Chrome Release Cycle Author: Anthony Laforge (firstname.lastname@example.org)
Our Philosophy• Think of any major website, even the fancy Web 2.HTML5 ones... do they have version numbers?• We took the same approach to our client software as an online web service.• That is... we treat releases as a means of getting features out to users and not goals in and of themselves.• Its about flow.
How Our Users Work• Users sign up for Chrome release channels based on the level of stability they want.• Updates happen automatically in the background.• New features and functionality just flow in without any effort on the users part.
How the Chrome Team Works• Developers work almost exclusively on a single central trunk (possible due to our try bots and continuous build infrastructure)• Our branches stem from points on the trunk• We stabilize branches by pulling in changes from trunk (i.e. everything lands on trunk first)
In practice, for that final beta...wed• Cut a branch (when we thought we had everything)• Merge about ~500 patches (since we didnt have everything)• Spend weeks stabilizing and re-stabilizing issues.• Ended up working 1-3 months to get a release out the door, always certainly missing our 13 week plan.• And at the end finally shipping something we were happy with... but that left us pretty drained (i.e. the bad flow)
The chain of events• Wed hold releases, sometimes our branch points, until features were done, which meant...• Lots of changes got queued up on the trunk, which caused...• Engineers merging lots of changes to the branch, which led to...• Instability on the branch that we had to deal with and that meant...
That chain of events...• Long lived branches, which...• Made supporting the branch (i.e. merging changes) more difficult as we drifted further from the trunk...• All of which led to... o Unpredictable release cycles, with date targets we could never hit, and.... o Engineers who were always in a rush to get their features into "this" release since we couldnt make any promises about the schedule
Which led me to think...• I need a long vacation.• There has to be a better way.• Whats causing things not to flow smoothly? ...Yes...In that order.
Primary Goals• Shorten the release cycle and reduce the life span of a branch (make merges easier)• Make releases more predictable and easier to scope• Reduce the strain on the entire team Good Bad
Goal to Plan - Getting down the cycle• Originally set out a plan to simplify the 12 week cycle, 6 weeks on dev, 6 weeks on beta, and then to stable.• Once diagrammed, using blocks to represent the weeks, realized that with 3 channels you could have two overlapping releases running at once, which could get us a stable release ~ every 6 weeks.
It was a start, but it wasnt the full answer • Sure, turning the wheel faster would make some things, like merges, easier. • But without addressing the scope problems, the flow wouldnt be any better and would continue to interrupt releases. • Things wouldnt be any more predictable and the whole cycle would just fall apart (more puddles, less of a stream).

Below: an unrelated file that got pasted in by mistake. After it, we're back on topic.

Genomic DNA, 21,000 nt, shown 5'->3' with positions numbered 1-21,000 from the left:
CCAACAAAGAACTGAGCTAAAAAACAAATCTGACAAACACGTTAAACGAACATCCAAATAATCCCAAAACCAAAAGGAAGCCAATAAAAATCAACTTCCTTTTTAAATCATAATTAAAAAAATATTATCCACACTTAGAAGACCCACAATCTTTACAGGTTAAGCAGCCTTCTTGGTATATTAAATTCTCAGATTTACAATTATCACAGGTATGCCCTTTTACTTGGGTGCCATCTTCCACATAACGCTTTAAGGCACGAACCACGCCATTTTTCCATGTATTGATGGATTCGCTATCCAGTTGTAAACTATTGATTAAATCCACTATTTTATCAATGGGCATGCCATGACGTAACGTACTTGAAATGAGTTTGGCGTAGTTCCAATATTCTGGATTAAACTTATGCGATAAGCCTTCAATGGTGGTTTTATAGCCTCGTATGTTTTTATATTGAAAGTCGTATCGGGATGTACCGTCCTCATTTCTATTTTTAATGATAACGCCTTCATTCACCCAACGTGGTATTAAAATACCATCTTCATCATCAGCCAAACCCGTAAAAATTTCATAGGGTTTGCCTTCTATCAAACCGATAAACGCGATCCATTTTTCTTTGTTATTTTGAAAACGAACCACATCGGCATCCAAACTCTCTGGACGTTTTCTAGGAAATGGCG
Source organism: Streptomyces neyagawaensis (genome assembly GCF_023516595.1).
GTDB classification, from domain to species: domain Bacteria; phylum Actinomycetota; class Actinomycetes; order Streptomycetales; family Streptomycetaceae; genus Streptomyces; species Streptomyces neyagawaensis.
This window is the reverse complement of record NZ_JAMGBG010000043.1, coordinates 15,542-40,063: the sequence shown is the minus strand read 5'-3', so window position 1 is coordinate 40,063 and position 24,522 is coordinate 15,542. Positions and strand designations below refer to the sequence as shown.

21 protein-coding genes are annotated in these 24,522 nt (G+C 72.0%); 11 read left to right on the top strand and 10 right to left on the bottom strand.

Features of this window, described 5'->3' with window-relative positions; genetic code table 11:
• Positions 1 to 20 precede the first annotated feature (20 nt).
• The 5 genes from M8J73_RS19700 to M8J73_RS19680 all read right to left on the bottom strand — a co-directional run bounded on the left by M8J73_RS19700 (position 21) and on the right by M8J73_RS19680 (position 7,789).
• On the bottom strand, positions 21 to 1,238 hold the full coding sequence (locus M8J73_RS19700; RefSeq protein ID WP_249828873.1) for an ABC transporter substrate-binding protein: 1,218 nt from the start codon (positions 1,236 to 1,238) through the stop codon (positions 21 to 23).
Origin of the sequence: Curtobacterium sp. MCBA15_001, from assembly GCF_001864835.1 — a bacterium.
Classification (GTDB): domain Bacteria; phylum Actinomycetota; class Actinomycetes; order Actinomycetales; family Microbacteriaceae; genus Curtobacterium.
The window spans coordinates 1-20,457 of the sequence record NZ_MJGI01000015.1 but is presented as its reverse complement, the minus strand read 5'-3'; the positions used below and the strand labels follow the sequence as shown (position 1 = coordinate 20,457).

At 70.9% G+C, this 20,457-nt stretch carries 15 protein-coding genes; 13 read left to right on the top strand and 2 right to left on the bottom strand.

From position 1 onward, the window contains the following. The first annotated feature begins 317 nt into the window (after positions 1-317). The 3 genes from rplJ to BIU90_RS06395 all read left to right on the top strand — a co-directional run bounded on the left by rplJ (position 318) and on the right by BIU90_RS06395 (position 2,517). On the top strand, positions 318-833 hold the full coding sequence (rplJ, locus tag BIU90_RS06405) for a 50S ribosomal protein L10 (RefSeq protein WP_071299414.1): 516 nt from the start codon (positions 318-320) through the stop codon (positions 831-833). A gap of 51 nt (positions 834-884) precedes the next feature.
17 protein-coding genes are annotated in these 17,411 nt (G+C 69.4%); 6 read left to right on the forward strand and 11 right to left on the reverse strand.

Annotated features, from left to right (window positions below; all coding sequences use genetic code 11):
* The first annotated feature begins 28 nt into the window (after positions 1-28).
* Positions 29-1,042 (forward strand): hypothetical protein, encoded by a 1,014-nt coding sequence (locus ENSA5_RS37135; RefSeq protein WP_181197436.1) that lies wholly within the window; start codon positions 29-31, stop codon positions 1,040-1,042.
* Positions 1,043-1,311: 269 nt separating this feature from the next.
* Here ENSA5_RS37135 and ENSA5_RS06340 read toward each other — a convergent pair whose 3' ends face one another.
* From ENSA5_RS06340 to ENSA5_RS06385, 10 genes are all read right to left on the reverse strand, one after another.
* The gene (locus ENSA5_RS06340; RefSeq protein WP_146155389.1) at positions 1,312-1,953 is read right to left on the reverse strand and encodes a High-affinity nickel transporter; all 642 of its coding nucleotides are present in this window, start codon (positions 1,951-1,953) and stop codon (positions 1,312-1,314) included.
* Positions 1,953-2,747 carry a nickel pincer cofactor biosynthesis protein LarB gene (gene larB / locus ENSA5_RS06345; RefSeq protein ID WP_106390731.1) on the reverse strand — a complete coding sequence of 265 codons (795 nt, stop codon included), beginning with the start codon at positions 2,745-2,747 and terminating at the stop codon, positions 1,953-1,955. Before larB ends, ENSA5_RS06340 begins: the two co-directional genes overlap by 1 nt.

Goal to Plan - Controlling Scope• The pace of the schedule sets the boundaries for the amount of work that can be completed.• Its important to have specific points in the schedule to review features and cut scope.• Establish clear expectations (and engineering practice) to developers that any features not ready to ship at branch will be disabled (i.e. we only cut post branch, never add).
Plan to Pitch• Reached out to the various cross functional groups on the Chrome team, who would all be impacted, before approaching our executives. o Engineering, QA, Product, Marketing, Support, Localization, Security, etc...• There were a lot of concerns to address, but the exercise forced a lot of thought on the implications of the schedule change.• It took time, but it made the pitch easier to present to the leadership and the rest of the team.
Concerns• Would large feature development still be possible? "Yes, engineers would have to work behind flags, however they can work for as many releases as they need to and can remove the flag when they are done."• Can the engineers keep up? "Their pace wont need to change, since features can be disabled there should be no milestone pressure, things ship when they are ready."• What would a world look like where we didnt base our marketing on releases? "We market features, not releases."
And so we implemented it 11 week overlapping schedules.
Our General Rules• The branch point is the end of our development cycle• Features only get disabled post branch point• Features should be engineered so that they can be disabled easily (1 patch)• Only stability, security, and critical regressions can ever block a release
Things we struggled with• Overcoming team inertia (particularly when we cut scope)• Saying no consistently to the team• Fighting the urge to return to date driven management decisions• We initially didnt solve the trunk->dev->branch time to patch problem (daily channel helped).• Setting the right burn down point (i.e. branch point).• Disabling features.
Key Lessons• Having clear and concise rules is important.• Predictable schedules cut down on communication costs and team confusion.• It takes work and fore-thought to disable features.• Diligent feature tracking is important.
Conclusion• Speed alone isnt always the right answer, its about keeping things running smoothly.• For us, scope was getting in the way of that goal. We basically wanted to operate more like trains leaving Grand Central Station(regularly scheduled and always on time), and less like taxis leaving the Bronx (ad hoc and unpredictable).